Marjanović was set to play for the Serbian national team this summer in EuroBasket, but that’s not happening now due to an ankle injury, the Spurs announced in a press release.

“After a physical exam, which included a MRI, San Antonio Spurs center Boban Marjanović has been diagnosed significant bony edema in his left ankle… As a result of these findings and in the best interest of his future health, Spurs officials have informed Marjanović and the Serbian Basketball Federation that, under the agreement between FIBA and the NBA, Marjanović will not be allowed to participate with the Serbian National Team in Eurobasket 2015.”

The letter the Spurs sent the Serbian national team says Marjanović should spend three weeks in an air cast resting his foot, then be reevaluated.

The Serbian National Team will challenge this medical finding, according to Sportando, saying the physical he took with them a few weeks ago did not show this. FIBA could be forced to help a player decide between club and country.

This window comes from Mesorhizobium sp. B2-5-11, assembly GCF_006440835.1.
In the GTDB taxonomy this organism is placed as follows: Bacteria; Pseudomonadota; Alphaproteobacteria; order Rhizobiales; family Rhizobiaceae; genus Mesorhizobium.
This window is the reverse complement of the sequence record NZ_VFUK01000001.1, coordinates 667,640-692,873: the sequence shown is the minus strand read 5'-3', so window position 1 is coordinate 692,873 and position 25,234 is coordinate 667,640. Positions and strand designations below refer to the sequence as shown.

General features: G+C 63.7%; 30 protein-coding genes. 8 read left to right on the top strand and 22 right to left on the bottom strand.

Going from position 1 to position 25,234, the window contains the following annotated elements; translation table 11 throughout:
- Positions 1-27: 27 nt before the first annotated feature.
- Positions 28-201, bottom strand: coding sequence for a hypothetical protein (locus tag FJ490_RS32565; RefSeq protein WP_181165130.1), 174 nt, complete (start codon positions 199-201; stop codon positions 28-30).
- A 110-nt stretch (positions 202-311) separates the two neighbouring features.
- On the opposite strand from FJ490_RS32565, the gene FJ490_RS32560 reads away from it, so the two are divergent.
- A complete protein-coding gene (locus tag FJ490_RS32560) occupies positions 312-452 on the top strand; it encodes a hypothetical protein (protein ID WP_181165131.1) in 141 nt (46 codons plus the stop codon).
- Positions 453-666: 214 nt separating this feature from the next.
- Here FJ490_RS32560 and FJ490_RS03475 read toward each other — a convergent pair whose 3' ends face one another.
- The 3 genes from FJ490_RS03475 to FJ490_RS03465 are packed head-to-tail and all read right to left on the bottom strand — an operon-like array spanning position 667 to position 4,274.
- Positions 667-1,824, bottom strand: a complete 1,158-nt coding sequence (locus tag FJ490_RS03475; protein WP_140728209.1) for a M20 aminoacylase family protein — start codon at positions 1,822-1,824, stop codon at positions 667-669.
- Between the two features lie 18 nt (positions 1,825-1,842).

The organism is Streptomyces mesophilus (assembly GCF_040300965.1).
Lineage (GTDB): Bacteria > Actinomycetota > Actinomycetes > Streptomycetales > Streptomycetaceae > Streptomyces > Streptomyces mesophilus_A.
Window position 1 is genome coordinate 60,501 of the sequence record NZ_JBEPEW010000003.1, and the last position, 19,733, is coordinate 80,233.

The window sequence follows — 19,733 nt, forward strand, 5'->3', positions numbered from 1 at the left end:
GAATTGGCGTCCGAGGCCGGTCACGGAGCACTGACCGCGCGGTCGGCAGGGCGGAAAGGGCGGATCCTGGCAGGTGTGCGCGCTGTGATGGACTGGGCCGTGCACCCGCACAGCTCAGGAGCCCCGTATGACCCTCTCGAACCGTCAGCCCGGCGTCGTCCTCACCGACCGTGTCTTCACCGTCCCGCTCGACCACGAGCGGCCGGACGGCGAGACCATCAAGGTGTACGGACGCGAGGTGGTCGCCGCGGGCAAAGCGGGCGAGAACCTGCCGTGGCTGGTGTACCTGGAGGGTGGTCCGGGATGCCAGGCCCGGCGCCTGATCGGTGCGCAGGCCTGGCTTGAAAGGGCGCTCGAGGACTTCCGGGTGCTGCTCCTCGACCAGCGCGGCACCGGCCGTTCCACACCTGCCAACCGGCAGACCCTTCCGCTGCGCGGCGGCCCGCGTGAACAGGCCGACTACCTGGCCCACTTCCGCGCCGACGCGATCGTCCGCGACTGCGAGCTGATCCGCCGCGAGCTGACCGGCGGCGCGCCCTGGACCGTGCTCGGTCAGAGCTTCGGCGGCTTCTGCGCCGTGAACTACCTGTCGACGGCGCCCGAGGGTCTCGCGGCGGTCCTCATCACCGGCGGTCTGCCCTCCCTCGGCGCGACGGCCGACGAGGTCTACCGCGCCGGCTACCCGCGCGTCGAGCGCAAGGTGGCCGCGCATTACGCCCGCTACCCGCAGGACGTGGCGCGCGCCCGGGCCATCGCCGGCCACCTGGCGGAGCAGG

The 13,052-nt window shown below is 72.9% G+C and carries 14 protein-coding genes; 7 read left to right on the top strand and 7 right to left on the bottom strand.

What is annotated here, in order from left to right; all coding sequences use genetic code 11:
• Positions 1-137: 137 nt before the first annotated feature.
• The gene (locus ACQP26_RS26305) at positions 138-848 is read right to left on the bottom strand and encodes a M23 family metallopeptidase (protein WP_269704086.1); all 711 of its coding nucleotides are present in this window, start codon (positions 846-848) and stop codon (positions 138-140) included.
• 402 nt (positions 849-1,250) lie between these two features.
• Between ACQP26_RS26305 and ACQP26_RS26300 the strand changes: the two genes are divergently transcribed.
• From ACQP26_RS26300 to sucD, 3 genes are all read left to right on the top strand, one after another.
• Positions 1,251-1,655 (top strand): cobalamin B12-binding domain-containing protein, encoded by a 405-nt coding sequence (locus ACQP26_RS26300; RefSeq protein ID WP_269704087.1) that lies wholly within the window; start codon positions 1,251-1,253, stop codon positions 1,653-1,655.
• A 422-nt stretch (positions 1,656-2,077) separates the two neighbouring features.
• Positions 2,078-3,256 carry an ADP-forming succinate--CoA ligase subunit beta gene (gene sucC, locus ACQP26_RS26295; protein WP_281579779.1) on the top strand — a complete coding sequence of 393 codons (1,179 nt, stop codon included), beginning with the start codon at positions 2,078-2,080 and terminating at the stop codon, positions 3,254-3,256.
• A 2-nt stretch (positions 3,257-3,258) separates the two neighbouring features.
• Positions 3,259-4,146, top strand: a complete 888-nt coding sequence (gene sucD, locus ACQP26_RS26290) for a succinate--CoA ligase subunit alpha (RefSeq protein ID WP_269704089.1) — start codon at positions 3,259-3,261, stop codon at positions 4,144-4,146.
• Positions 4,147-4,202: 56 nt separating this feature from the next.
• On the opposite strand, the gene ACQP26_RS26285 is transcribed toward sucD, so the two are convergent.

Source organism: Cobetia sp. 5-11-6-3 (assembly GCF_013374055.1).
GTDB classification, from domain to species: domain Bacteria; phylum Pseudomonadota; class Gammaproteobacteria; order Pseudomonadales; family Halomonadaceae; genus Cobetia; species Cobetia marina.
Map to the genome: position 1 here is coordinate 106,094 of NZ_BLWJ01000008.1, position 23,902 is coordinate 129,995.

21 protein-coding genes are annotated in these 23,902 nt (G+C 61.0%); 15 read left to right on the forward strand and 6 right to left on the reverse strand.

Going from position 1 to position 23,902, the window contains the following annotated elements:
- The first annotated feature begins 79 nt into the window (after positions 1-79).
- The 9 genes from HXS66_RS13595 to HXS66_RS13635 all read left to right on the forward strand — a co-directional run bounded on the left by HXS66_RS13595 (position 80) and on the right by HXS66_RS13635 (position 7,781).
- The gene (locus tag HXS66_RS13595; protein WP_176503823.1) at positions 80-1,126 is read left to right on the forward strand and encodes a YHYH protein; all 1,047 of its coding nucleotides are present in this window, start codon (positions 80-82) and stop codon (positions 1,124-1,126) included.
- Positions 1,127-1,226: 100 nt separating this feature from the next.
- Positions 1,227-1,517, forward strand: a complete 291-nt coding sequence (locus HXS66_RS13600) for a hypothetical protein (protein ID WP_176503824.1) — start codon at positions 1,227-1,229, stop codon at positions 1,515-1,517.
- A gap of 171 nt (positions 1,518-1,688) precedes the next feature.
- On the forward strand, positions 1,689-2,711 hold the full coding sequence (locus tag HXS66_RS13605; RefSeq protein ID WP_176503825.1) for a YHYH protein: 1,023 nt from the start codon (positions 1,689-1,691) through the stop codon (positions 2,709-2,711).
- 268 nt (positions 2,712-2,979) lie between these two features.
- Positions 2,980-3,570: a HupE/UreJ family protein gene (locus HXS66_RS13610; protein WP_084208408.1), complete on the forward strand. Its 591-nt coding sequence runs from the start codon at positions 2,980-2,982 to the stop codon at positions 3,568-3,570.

A bony Edema means swelling of the bone due to water — basically what happens to your ankle when you sprain it, only with the bone. The press release doesn’t get into the cause, but it likely was direct injury (otherwise it’s due to a stress injury or arthritis).

Certainly the Spurs prefer to keep their players out of international competitions, but guys such as Manu Ginobili and Tony Parker often do participate.


An excellent Kobe Bryant impersonation (video)

Los Angeles Lakers v Portland Trail Blazers

This is really great, but I have one question: Why does he show Kobe Bryant making such a high percentage of his shots?

If you liked this and haven’t seen the prequels (or even if you already have):

Glenn Robinson III dunks while riding a phunkeeduck (VIDEO)

Atlanta Hawks v San Antonio Spurs

That is dunking at the speed of Boris Diaw. Nice spin moves, though, is that a 1440?

That is the Pacers’ Glenn Robinson III showing off how to dunk on an eight-foot rim while riding a phunkeeduck. I’m not sure this skill moves him up the Pacers depth chart much, but it’s August so we will share it with you.

So we have two-fifths of our phunkeeduck starting five now, Robinson and J.R. Smith. Although we have yet to see Smith play hoops on  one, it’s our suspicion is that he takes a lot of questionable shots while riding it. Just a wild guess.

Hat tip 8 points, 9 seconds.